Role of caregiver-reported outcomes in identification of children with prenatal alcohol exposure during the first year of life.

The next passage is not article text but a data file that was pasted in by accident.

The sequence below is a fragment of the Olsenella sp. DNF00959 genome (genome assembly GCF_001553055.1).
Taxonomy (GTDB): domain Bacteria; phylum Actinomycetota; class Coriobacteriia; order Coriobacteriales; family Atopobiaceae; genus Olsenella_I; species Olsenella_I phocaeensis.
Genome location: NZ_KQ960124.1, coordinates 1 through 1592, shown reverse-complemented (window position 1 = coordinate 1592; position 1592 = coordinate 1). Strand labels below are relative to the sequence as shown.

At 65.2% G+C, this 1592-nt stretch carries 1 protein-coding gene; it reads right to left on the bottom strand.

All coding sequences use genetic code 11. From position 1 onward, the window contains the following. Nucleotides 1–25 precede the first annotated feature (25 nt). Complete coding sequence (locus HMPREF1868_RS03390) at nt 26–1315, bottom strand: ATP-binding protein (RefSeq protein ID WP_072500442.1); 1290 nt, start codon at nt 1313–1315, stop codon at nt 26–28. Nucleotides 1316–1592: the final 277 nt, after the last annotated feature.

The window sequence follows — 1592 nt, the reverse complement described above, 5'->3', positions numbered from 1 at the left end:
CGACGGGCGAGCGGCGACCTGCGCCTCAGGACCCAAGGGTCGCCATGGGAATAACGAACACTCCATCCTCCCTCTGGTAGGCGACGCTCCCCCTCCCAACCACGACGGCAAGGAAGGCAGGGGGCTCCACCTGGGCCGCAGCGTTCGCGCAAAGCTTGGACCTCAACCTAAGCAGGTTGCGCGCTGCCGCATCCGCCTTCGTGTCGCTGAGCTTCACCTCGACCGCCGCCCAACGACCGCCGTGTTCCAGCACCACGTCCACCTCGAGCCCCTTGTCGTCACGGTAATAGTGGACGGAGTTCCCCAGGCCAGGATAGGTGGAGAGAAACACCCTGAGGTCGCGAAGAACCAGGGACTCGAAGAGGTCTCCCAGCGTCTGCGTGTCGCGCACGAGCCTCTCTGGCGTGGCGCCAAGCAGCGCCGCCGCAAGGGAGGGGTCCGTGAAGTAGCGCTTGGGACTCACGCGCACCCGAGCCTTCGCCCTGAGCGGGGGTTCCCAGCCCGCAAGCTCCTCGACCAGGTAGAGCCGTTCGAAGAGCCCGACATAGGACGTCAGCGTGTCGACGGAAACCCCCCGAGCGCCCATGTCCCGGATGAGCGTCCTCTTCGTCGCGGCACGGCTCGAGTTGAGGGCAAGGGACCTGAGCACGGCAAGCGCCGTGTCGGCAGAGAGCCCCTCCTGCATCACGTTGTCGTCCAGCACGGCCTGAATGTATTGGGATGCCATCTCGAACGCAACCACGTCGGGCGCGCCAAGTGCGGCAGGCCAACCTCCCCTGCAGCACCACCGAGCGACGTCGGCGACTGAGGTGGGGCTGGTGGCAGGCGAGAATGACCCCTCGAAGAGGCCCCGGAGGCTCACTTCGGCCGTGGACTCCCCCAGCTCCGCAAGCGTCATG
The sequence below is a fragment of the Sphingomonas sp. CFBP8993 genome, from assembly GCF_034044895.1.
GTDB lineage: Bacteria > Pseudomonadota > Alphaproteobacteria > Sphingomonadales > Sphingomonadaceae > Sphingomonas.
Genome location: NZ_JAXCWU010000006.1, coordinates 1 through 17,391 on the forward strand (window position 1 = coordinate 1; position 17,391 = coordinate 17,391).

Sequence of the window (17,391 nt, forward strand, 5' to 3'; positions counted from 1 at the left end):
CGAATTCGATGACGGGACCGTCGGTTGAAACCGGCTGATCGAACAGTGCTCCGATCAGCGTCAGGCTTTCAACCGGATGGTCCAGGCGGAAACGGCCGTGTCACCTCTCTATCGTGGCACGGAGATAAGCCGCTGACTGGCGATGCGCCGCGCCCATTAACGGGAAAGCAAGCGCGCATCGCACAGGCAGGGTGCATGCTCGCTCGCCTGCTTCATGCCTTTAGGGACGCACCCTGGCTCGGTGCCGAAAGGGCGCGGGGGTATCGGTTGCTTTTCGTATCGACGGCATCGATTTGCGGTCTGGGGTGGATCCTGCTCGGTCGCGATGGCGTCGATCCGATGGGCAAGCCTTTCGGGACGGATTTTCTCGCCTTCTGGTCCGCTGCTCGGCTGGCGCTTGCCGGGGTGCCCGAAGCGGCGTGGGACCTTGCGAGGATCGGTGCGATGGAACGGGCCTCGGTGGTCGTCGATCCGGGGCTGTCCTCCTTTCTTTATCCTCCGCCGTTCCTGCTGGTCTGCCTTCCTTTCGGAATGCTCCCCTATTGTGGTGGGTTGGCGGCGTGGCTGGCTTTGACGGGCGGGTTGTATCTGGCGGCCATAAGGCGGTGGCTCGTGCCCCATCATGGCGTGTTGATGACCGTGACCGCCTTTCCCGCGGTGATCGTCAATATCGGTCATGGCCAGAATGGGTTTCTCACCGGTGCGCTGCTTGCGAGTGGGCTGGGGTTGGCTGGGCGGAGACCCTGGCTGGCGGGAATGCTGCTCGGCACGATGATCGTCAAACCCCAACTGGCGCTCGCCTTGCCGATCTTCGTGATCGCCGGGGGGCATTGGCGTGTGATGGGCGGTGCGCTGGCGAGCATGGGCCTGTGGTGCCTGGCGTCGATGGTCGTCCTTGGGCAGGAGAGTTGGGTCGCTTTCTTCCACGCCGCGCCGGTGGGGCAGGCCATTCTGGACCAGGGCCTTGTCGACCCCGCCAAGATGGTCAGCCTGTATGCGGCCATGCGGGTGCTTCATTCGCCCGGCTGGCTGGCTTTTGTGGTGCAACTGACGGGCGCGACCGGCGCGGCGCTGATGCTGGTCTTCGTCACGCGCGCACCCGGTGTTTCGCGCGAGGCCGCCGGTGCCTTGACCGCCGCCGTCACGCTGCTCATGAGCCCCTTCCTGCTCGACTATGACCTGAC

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Earlier identification of children with prenatal alcohol exposure (PAE) remains a challenge. The objective of this study was to identify neurobehavioral (NB) outcomes associated with PAE in infants.This manuscript evaluates NB outcomes at 6.33±1.12 months of age in 93 infants (39 PAE and 54 No-PAE) recruited prospectively into the ENRICH cohort. PAE was assessed by prospective repeated TLFB interviews and a panel of ethanol biomarkers. NB outcomes were evaluated by the Bayley Scales of Infant Development (BSID-III), Parenting Stress Index (PSI), Infant Behavior Questionnaire (IBQ-R), and Infant Sensory Profile (ISP).Mean maternal age at enrollment was 28.18±5.75, and 64.52% were Hispanic/Latina. Across three TLFB calendars, absolute alcohol per day in the PAE group was 0.44±0.72, corresponding to low-moderate alcohol consumption. While no association was observed between PAE and BSID-III (P's>0.05), PAE was associated with higher scores on the PSI difficult child scale ([Formula: see text]=13.9; P=0.015), total stress ([Formula: see text]=13.9; P=0.010), and IBQ negative affect ([Formula: see text]=8.60; P=0.008) measures after adjustment for covariates.Caregiver-reported assessments may provide a currently unrecognized opportunity to identify behavioral deficits, point to early interventions, and should be included in clinical assessments of infants at-risk for fetal alcohol spectrum disorder.